• And as Mark mentioned, obviously we're having a very serious

  • debate right now about the future direction of our country.

  • We are living through as tumultuous a time as certainly

  • I've seen in my lifetime.

  • Admittedly, my lifetime is a lot longer than most of yours so far.

  • This is a pretty young crowd.

  • But we're seeing, domestically, a whole series of challenges,

  • starting with the worst recession we've had since the

  • Great Depression.

  • We're just now coming out of it.

  • We've got all sorts of disruptions,

  • technological disruptions that are taking place,

  • most of which hold the promise of making our lives a lot

  • better, but also mean that there are a lot of adjustments that

  • people are having to make throughout the economy.

  • We still have a very high unemployment rate that is

  • starting to come down, but there are an awful lot of people who

  • are being challenged out there, day in, day out,

  • worrying about whether they can pay the bills,

  • whether they can keep their home.

  • Internationally, we're seeing the sorts of changes that we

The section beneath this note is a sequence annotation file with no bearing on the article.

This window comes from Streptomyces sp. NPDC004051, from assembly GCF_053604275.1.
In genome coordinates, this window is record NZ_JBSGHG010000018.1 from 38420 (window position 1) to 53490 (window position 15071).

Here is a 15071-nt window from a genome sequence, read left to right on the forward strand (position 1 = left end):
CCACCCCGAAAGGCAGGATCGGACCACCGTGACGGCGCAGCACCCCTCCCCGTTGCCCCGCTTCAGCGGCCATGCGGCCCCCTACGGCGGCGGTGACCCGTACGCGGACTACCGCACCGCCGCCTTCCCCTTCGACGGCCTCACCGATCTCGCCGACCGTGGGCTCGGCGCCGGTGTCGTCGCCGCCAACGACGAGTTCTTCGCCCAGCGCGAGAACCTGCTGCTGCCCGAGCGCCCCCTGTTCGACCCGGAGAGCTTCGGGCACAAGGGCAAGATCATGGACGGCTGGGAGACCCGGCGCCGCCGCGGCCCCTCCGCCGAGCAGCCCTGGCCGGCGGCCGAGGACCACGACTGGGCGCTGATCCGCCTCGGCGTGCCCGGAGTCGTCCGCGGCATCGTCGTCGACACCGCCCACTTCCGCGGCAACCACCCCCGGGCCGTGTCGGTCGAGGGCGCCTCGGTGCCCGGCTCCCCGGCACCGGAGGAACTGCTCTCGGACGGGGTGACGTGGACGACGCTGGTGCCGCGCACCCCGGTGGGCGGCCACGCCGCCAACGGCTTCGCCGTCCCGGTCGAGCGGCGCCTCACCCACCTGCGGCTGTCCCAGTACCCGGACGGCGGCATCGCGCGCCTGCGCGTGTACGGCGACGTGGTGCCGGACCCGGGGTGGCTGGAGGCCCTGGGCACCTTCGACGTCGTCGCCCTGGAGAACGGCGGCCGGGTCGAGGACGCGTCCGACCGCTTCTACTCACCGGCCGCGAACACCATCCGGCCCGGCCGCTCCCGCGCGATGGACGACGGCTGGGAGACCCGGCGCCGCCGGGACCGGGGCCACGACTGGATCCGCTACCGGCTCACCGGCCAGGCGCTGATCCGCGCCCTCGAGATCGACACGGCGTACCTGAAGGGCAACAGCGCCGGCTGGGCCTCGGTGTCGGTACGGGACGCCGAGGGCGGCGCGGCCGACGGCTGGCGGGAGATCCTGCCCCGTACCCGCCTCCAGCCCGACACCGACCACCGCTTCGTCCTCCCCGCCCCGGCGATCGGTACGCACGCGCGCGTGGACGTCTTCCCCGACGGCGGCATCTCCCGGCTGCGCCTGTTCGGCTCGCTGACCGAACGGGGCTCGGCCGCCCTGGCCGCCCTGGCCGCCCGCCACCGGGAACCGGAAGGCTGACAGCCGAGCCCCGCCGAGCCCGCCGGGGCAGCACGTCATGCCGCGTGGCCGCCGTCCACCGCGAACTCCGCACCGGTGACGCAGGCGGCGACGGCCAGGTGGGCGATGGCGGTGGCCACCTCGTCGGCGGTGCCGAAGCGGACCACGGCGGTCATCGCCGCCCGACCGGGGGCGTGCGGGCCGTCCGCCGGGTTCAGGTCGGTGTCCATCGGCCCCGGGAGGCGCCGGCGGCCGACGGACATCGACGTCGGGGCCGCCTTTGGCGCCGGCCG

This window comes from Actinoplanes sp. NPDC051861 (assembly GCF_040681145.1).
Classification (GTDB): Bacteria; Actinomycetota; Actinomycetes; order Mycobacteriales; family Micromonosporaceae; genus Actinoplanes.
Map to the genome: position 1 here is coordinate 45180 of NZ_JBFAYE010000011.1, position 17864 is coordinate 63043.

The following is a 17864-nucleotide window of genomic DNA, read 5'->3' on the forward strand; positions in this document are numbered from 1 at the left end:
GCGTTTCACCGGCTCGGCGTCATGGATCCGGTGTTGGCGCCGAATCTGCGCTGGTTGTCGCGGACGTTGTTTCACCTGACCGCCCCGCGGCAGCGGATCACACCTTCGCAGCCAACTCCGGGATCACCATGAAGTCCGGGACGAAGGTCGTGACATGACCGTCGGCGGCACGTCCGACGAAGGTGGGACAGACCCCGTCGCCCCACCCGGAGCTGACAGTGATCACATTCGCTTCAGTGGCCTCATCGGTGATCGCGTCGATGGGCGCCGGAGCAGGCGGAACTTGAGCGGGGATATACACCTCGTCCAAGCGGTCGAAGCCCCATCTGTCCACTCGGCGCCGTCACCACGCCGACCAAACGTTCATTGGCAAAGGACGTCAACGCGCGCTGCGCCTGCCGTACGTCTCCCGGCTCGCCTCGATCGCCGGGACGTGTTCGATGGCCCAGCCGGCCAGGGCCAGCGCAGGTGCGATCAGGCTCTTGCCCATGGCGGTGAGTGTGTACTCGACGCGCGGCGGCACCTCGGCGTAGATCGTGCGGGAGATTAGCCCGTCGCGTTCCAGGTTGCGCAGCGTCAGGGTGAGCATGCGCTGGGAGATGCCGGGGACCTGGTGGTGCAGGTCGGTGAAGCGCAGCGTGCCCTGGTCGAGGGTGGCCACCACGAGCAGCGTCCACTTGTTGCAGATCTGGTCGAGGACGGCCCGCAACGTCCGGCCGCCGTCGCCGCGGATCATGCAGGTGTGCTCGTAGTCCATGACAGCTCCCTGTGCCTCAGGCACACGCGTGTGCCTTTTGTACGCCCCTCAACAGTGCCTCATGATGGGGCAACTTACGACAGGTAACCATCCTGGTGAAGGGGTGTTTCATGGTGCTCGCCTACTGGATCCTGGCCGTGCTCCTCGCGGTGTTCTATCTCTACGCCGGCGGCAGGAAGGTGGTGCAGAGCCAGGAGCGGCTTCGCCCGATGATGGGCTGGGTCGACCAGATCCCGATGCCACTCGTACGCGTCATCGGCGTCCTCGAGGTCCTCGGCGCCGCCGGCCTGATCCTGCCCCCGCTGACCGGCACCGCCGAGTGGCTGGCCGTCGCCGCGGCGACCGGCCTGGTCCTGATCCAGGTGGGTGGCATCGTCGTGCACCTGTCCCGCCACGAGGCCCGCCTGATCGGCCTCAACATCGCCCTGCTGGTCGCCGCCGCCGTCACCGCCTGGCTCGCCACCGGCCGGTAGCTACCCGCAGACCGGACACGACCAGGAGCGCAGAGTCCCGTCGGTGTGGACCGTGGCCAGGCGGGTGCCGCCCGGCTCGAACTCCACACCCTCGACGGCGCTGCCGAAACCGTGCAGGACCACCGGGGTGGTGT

• haven't seen in a generation.

  • We've got certain challenges like energy and climate change

  • that no one nation can solve but we're going to have to solve together.

  • And we don't yet have all the institutions that are in place

  • in order to do that.

  • But what makes me incredibly optimistic -- and that's why

  • being here at Facebook is so exciting for me -- is that at

  • every juncture in our history, whenever we face challenges like

  • this, whether it's been the shift from a agricultural age to

  • a industrial age, or whether it was facing the challenges of the

  • Cold War, or trying to figure out how we make this country

  • more fair and more inclusive, at every juncture we've always been

  • able to adapt.

  • We've been able to change and we've been able to get ahead of the curve.

  • And that's true today as well, and you guys are at the cutting

  • edge of what's happening.

  • And so I'm going to be interested in talking to all of